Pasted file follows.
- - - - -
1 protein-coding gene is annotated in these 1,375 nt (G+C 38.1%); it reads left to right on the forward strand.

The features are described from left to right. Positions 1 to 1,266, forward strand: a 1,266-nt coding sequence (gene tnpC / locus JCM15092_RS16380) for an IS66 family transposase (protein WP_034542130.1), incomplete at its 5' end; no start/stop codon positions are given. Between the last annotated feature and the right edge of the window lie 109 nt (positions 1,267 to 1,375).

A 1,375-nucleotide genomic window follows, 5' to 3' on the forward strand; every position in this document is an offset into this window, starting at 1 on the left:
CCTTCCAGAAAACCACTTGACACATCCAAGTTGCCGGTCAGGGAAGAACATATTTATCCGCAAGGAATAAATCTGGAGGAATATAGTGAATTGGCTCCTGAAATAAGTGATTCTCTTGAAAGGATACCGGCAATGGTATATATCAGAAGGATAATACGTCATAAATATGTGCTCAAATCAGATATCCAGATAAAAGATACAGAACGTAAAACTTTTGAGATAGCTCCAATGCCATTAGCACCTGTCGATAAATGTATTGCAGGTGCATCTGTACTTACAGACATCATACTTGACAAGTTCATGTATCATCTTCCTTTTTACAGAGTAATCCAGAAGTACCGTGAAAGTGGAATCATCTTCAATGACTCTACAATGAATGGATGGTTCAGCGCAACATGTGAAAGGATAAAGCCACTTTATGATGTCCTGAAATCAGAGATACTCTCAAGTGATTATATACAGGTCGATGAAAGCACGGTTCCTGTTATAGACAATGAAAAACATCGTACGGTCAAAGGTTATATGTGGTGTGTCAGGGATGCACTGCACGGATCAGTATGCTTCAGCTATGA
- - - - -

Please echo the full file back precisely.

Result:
1 protein-coding gene is annotated in these 1,375 nt (G+C 38.1%); it reads left to right on the forward strand.

The features are described from left to right. Positions 1 to 1,266, forward strand: a 1,266-nt coding sequence (gene tnpC / locus JCM15092_RS16380) for an IS66 family transposase (protein WP_034542130.1), incomplete at its 5' end; no start/stop codon positions are given. Between the last annotated feature and the right edge of the window lie 109 nt (positions 1,267 to 1,375).

A 1,375-nucleotide genomic window follows, 5' to 3' on the forward strand; every position in this document is an offset into this window, starting at 1 on the left:
CCTTCCAGAAAACCACTTGACACATCCAAGTTGCCGGTCAGGGAAGAACATATTTATCCGCAAGGAATAAATCTGGAGGAATATAGTGAATTGGCTCCTGAAATAAGTGATTCTCTTGAAAGGATACCGGCAATGGTATATATCAGAAGGATAATACGTCATAAATATGTGCTCAAATCAGATATCCAGATAAAAGATACAGAACGTAAAACTTTTGAGATAGCTCCAATGCCATTAGCACCTGTCGATAAATGTATTGCAGGTGCATCTGTACTTACAGACATCATACTTGACAAGTTCATGTATCATCTTCCTTTTTACAGAGTAATCCAGAAGTACCGTGAAAGTGGAATCATCTTCAATGACTCTACAATGAATGGATGGTTCAGCGCAACATGTGAAAGGATAAAGCCACTTTATGATGTCCTGAAATCAGAGATACTCTCAAGTGATTATATACAGGTCGATGAAAGCACGGTTCCTGTTATAGACAATGAAAAACATCGTACGGTCAAAGGTTATATGTGGTGTGTCAGGGATGCACTGCACGGATCAGTATGCTTCAGCTATGA